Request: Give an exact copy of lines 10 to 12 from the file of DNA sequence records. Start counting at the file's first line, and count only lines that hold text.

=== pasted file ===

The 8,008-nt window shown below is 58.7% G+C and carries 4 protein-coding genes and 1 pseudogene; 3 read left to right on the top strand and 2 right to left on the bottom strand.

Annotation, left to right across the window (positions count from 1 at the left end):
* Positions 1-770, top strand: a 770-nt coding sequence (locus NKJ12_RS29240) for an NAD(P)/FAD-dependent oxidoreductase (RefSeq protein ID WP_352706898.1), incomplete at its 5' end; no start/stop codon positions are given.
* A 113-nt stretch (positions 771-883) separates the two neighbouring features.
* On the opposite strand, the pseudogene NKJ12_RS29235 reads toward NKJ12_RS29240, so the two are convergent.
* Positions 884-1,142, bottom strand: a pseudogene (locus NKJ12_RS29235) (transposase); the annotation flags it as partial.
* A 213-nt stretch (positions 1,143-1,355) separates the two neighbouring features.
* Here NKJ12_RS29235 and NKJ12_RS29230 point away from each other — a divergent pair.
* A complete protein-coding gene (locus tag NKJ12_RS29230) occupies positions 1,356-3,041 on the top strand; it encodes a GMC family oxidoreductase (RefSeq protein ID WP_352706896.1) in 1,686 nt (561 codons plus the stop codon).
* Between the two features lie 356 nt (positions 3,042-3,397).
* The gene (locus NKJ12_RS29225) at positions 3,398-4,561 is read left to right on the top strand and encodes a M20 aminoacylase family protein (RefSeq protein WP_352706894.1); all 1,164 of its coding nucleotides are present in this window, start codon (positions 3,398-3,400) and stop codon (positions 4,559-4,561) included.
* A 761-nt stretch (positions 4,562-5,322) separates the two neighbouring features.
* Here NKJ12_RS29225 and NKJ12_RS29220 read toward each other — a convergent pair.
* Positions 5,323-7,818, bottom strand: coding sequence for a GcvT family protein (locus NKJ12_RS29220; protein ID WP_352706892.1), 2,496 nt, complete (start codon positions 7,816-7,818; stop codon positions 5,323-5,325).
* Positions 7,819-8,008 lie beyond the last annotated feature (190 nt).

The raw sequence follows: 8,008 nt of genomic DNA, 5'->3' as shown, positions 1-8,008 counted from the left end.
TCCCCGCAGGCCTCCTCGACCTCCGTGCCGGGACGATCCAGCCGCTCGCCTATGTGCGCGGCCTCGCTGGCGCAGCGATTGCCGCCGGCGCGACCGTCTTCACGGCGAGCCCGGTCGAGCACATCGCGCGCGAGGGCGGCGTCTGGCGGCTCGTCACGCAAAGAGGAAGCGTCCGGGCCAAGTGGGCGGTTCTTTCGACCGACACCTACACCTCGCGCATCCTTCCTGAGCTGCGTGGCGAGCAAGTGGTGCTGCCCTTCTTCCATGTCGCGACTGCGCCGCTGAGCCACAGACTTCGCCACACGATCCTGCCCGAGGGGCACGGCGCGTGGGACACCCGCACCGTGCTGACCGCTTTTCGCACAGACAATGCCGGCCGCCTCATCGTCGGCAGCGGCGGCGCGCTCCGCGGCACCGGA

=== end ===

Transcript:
* Between the two features lie 356 nt (positions 3,042-3,397).
* The gene (locus NKJ12_RS29225) at positions 3,398-4,561 is read left to right on the top strand and encodes a M20 aminoacylase family protein (RefSeq protein WP_352706894.1); all 1,164 of its coding nucleotides are present in this window, start codon (positions 3,398-3,400) and stop codon (positions 4,559-4,561) included.
* A 761-nt stretch (positions 4,562-5,322) separates the two neighbouring features.